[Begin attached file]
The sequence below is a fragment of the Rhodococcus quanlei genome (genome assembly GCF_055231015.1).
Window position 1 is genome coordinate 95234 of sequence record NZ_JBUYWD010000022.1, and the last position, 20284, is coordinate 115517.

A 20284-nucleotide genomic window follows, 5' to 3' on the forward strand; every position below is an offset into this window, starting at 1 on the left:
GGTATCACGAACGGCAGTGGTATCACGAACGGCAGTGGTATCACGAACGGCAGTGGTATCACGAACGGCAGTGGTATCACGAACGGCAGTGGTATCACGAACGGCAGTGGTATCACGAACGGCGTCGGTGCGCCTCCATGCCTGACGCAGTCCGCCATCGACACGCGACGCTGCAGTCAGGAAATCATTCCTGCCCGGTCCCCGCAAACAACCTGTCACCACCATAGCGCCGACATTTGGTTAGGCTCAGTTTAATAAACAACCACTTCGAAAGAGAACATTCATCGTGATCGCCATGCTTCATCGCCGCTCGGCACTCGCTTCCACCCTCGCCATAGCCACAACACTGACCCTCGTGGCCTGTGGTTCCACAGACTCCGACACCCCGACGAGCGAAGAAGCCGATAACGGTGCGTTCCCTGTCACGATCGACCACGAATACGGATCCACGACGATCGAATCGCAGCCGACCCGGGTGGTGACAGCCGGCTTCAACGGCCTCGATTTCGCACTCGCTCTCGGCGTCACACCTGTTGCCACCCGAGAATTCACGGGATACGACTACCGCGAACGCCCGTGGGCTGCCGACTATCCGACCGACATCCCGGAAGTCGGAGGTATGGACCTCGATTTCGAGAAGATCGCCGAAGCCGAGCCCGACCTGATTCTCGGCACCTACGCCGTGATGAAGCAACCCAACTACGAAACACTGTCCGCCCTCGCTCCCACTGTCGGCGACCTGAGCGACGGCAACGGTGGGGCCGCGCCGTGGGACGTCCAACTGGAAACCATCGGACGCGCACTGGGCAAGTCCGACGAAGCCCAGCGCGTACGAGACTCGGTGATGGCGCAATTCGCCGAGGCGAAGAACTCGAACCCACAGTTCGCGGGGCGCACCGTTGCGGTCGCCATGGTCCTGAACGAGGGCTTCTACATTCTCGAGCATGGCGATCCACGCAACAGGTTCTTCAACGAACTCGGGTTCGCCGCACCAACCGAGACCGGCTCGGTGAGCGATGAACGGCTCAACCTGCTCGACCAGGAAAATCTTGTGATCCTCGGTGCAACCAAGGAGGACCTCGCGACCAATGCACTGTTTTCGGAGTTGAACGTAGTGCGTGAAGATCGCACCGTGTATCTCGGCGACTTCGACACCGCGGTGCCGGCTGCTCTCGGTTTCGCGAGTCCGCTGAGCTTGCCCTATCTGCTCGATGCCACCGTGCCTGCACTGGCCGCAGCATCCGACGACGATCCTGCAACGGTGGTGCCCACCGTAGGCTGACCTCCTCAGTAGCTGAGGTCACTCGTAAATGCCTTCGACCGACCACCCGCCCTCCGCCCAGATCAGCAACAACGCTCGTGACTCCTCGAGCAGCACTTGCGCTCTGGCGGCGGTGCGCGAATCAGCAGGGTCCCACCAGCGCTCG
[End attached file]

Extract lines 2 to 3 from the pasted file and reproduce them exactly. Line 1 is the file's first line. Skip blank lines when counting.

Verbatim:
Window position 1 is genome coordinate 95234 of sequence record NZ_JBUYWD010000022.1, and the last position, 20284, is coordinate 115517.

A 20284-nucleotide genomic window follows, 5' to 3' on the forward strand; every position below is an offset into this window, starting at 1 on the left: